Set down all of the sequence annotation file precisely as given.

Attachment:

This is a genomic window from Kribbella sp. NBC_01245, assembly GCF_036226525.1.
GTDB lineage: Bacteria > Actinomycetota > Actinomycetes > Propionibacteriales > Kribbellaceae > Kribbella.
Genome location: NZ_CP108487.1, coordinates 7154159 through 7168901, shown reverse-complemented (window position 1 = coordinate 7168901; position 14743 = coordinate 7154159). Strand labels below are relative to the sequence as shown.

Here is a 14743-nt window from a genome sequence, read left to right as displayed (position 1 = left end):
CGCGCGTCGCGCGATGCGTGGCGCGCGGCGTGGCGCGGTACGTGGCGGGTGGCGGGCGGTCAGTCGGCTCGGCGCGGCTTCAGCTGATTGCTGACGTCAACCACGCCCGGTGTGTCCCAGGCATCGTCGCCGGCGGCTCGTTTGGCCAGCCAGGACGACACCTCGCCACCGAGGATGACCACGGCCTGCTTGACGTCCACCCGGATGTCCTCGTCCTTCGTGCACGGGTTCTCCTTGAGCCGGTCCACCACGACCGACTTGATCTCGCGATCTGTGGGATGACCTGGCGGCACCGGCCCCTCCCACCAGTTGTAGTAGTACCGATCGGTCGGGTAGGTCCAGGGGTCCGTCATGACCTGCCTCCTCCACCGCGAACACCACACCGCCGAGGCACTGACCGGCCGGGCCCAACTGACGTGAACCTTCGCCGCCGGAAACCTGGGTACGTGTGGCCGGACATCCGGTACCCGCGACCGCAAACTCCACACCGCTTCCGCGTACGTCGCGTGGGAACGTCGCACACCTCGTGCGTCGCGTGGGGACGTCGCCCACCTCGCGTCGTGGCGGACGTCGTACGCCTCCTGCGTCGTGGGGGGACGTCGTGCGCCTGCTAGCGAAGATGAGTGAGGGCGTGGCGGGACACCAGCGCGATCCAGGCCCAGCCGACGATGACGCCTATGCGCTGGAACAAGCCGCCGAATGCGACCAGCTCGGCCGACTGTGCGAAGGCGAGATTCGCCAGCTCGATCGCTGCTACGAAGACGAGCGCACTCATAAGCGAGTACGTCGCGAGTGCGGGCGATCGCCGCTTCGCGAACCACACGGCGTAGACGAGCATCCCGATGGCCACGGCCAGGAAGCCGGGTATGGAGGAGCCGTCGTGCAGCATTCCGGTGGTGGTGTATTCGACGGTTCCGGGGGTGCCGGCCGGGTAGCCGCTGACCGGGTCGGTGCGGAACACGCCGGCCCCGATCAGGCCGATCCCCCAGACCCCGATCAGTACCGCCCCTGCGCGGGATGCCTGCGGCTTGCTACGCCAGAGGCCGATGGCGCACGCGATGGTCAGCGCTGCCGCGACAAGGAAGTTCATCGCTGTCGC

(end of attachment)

This is a genomic window from Kribbella sp. NBC_01245, assembly GCF_036226525.1.
GTDB lineage: Bacteria > Actinomycetota > Actinomycetes > Propionibacteriales > Kribbellaceae > Kribbella.
Genome location: NZ_CP108487.1, coordinates 7154159 through 7168901, shown reverse-complemented (window position 1 = coordinate 7168901; position 14743 = coordinate 7154159). Strand labels below are relative to the sequence as shown.

Here is a 14743-nt window from a genome sequence, read left to right as displayed (position 1 = left end):
CGCGCGTCGCGCGATGCGTGGCGCGCGGCGTGGCGCGGTACGTGGCGGGTGGCGGGCGGTCAGTCGGCTCGGCGCGGCTTCAGCTGATTGCTGACGTCAACCACGCCCGGTGTGTCCCAGGCATCGTCGCCGGCGGCTCGTTTGGCCAGCCAGGACGACACCTCGCCACCGAGGATGACCACGGCCTGCTTGACGTCCACCCGGATGTCCTCGTCCTTCGTGCACGGGTTCTCCTTGAGCCGGTCCACCACGACCGACTTGATCTCGCGATCTGTGGGATGACCTGGCGGCACCGGCCCCTCCCACCAGTTGTAGTAGTACCGATCGGTCGGGTAGGTCCAGGGGTCCGTCATGACCTGCCTCCTCCACCGCGAACACCACACCGCCGAGGCACTGACCGGCCGGGCCCAACTGACGTGAACCTTCGCCGCCGGAAACCTGGGTACGTGTGGCCGGACATCCGGTACCCGCGACCGCAAACTCCACACCGCTTCCGCGTACGTCGCGTGGGAACGTCGCACACCTCGTGCGTCGCGTGGGGACGTCGCCCACCTCGCGTCGTGGCGGACGTCGTACGCCTCCTGCGTCGTGGGGGGACGTCGTGCGCCTGCTAGCGAAGATGAGTGAGGGCGTGGCGGGACACCAGCGCGATCCAGGCCCAGCCGACGATGACGCCTATGCGCTGGAACAAGCCGCCGAATGCGACCAGCTCGGCCGACTGTGCGAAGGCGAGATTCGCCAGCTCGATCGCTGCTACGAAGACGAGCGCACTCATAAGCGAGTACGTCGCGAGTGCGGGCGATCGCCGCTTCGCGAACCACACGGCGTAGACGAGCATCCCGATGGCCACGGCCAGGAAGCCGGGTATGGAGGAGCCGTCGTGCAGCATTCCGGTGGTGGTGTATTCGACGGTTCCGGGGGTGCCGGCCGGGTAGCCGCTGACCGGGTCGGTGCGGAACACGCCGGCCCCGATCAGGCCGATCCCCCAGACCCCGATCAGTACCGCCCCTGCGCGGGATGCCTGCGGCTTGCTACGCCAGAGGCCGATGGCGCACGCGATGGTCAGCGCTGCCGCGACAAGGAAGTTCATCGCTGTCGC